In last-night’s debate you said: “I was on a picket line in the early 1990s against Nafta, because you didn’t need a Ph.D. in economics to understand that American workers should not be forced to compete against people in Mexico making 25 cents an hour.”
I’m told that you’re a principled man who sincerely cares about the poor and that you object to rigging the economy in favor of the rich. If what I’m told is true, then surely you misspoke – grievously so – last night. Surely your principled compassion for the poor leads you to support, rather than oppose, greater economic opportunity for destitute Mexicans even if that opportunity means more intense competition for some American workers. The poorest American workers, after all, are far wealthier than are the Mexicans against whom they compete. Therefore, given your principles and compassion, you cannot possibly really support what your (no doubt carelessly worded) claim suggests you support – namely, government-imposed tariffs and other trade barriers that rig the economic system to benefit the ‘haves’ (that is, American workers) at the expense of the ‘have nots’ (that is, Mexican workers).
I’m further led to conclude that you misspoke yesterday because a failure to lower government-imposed trade barriers would also have continued to shield corporations from competition and, in the process, continued to bloat their profits. With your reputation for staunch opposition to corporate privilege, you undoubtedly understand that the K Street model of trade barriers is a complete fraud. And you fiercely oppose such fraud.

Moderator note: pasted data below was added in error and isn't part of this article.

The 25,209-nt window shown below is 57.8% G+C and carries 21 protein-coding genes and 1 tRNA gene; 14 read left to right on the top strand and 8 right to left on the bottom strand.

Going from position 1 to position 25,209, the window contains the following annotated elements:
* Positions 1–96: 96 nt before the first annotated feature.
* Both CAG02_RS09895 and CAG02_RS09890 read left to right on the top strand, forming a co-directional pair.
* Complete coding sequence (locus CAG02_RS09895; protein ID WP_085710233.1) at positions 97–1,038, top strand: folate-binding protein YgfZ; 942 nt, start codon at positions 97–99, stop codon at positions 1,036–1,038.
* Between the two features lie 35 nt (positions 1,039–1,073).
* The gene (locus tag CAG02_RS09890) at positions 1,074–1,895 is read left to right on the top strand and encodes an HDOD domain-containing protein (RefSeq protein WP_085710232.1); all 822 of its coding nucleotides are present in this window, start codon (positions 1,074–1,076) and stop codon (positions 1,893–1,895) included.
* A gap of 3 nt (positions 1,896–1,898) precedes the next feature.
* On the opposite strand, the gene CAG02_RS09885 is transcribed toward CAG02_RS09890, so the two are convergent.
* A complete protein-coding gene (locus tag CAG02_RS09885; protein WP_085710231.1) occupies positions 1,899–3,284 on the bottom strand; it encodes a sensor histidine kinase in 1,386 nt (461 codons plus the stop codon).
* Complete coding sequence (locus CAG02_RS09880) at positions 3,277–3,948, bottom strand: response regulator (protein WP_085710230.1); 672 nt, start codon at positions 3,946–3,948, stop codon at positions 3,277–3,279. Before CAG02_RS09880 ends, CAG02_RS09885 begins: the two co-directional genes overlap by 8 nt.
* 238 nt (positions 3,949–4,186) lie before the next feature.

Finally, a man of your reputed economic insight also must understand that, while today free trade destroys some jobs, it also, today, lowers prices for consumers and, tomorrow, creates new and better jobs in place of those that have been destroyed. I cannot doubt, given your reputation for having carefully studied economic history, that you celebrate the reality that the greatest beneficiaries of liberalized trade are always the poorest people in every country that has liberalized trade.
We all know how easy it is to misspeak in the heat of the moment. But I urge you to publicly and quickly correct your claim. Your failure to do so would supply reasonable grounds for skeptics of your magnanimity and economic knowledge to accuse you of being simply another crony who, without shame, helps to rig the economic system in favor of those who have and against those who have not.
Donald J. Boudreaux
Professor of Economics
Martha and Nelson Getchell Chair for the Study of Free Market Capitalism at the Mercatus Center